Michael Connor
Since 2002
Works in Brooklyn, New York United States of America


The Greatest Hits of Rhizome April 2013


In April 2013, the most viewed article on Rhizome was Daniel Rourke's richly illustrated interview with David OReilly, animator and director of a recent episode of Cartoon Network's series Adventure Time. The most commented-upon thread was, of course, Breaking the Ice, in which generational differences emerged, future directions were debated, pasts relived, and present staff members reminded of founding ideals.

We added Oliver Laric's "An Incomplete Timeline of Online Exhibitions and Biennials" to the ArtBase following Laric's decision to withdraw from BiennaleOnline. Later, organizer David Dehaeck fired back in the pages of El País, saying "The BiennaleOnline is about art and not bits and bytes." Got that?

In the month's longreads, Tom McCormack probed the links between ASCII art and Apollinaire, and Part 3 of Jacob Gaboury's well-researched 'Queer History of Computing' series continued to bring sexual politics into technology history. 

Daniel Rourke profiled Alex Myers and Emilie Gervais, Megan Heuer delved into Peggy Ahwesh and Sadie Benning's use of Pixelvision, I wrote about Ryder Rypps' Red Bull-fueled endurance performance Hyper Current Living and visited Eyebeam's F.A.T. retrospective, and Alexander Keefe dug up screeds by occultist techno-utopian Xul Solar.

Our Seven on Seven conference was always on our minds; in case you missed it, check out the videos of all presentations, my recap, Giampaolo Bianconi's remarkably lucid live blog, and profiles of participants Jill MagidFatima Al QadiriJeremy BaileyCameron Martin and Harper Reed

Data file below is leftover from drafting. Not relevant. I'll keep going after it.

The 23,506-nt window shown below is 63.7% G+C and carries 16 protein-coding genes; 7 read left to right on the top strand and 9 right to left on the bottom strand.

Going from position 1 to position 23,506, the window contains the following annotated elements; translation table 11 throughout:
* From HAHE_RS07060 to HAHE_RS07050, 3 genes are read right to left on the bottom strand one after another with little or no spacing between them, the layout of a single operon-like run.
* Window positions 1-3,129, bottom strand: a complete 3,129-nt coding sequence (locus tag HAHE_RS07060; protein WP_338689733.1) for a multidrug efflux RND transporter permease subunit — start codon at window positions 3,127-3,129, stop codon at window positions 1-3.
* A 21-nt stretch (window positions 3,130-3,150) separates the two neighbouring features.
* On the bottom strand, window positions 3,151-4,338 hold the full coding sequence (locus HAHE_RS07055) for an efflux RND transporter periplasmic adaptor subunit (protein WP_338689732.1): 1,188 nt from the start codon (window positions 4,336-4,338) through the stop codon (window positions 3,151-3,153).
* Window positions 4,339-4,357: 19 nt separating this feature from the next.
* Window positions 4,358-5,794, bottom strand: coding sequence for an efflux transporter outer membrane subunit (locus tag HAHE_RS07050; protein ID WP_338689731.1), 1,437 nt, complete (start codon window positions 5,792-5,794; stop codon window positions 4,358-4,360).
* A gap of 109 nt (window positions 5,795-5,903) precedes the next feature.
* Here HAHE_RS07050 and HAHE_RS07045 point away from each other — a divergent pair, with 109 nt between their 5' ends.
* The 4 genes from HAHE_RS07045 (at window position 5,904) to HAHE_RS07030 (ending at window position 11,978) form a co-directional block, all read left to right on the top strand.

READ ON »


Notes on ASMR, Massumi and the Joy of Digital Painting


When I first came across ASMR, it struck me as an Internet meme that bordered on a vast consensual hallucination, like the stories of fainting spells that sweep village schools.


The Week Ahead: Bloc Party Edition


Events and deadlines that are on our radar this week: 

Montréal

The fifth annual Sight & Sound festival hits town this week, marking the fifth anniversary of the artist-run new media venue Eastern Bloc.  


"Art and Not Bits and Bytes"


Last Friday, Rhizome published a new artwork by Oliver Laric that was originally made for BiennaleOnline, but which could not be shown because HTML code and outgoing links were (surprisingly, for an online biennial) proscribed. Today, BiennaleOnline organizer David Dehaeck fires back in the pages of El País, saying "The BiennaleOnline is about art and not bits and bytes."

 

READ ON »


Commissions Deadline Extended to May 15